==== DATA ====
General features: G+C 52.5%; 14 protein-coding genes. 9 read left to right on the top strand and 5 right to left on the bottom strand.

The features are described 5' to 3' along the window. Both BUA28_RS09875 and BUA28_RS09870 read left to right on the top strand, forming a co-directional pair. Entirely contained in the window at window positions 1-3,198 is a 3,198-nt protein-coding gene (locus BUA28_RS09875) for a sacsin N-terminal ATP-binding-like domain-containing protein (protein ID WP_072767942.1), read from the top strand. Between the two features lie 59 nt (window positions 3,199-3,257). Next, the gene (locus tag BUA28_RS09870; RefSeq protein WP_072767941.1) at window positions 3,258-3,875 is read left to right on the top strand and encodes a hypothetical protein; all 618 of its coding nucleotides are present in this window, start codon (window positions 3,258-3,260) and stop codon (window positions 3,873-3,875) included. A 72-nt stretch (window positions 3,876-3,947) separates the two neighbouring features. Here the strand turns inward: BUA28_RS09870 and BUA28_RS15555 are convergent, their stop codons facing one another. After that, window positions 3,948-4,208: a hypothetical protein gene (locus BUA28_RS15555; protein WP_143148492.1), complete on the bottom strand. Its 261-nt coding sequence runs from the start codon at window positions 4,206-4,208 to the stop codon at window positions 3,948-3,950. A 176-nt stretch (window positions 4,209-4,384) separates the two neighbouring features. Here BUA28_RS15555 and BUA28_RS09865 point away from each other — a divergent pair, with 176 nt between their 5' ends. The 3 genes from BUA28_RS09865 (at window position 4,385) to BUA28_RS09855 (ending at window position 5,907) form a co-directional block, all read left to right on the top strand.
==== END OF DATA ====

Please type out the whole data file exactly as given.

General features: G+C 52.5%; 14 protein-coding genes. 9 read left to right on the top strand and 5 right to left on the bottom strand.

The features are described 5' to 3' along the window. Both BUA28_RS09875 and BUA28_RS09870 read left to right on the top strand, forming a co-directional pair. Entirely contained in the window at window positions 1-3,198 is a 3,198-nt protein-coding gene (locus BUA28_RS09875) for a sacsin N-terminal ATP-binding-like domain-containing protein (protein ID WP_072767942.1), read from the top strand. Between the two features lie 59 nt (window positions 3,199-3,257). Next, the gene (locus tag BUA28_RS09870; RefSeq protein WP_072767941.1) at window positions 3,258-3,875 is read left to right on the top strand and encodes a hypothetical protein; all 618 of its coding nucleotides are present in this window, start codon (window positions 3,258-3,260) and stop codon (window positions 3,873-3,875) included. A 72-nt stretch (window positions 3,876-3,947) separates the two neighbouring features. Here the strand turns inward: BUA28_RS09870 and BUA28_RS15555 are convergent, their stop codons facing one another. After that, window positions 3,948-4,208: a hypothetical protein gene (locus BUA28_RS15555; protein WP_143148492.1), complete on the bottom strand. Its 261-nt coding sequence runs from the start codon at window positions 4,206-4,208 to the stop codon at window positions 3,948-3,950. A 176-nt stretch (window positions 4,209-4,384) separates the two neighbouring features. Here BUA28_RS15555 and BUA28_RS09865 point away from each other — a divergent pair, with 176 nt between their 5' ends. The 3 genes from BUA28_RS09865 (at window position 4,385) to BUA28_RS09855 (ending at window position 5,907) form a co-directional block, all read left to right on the top strand.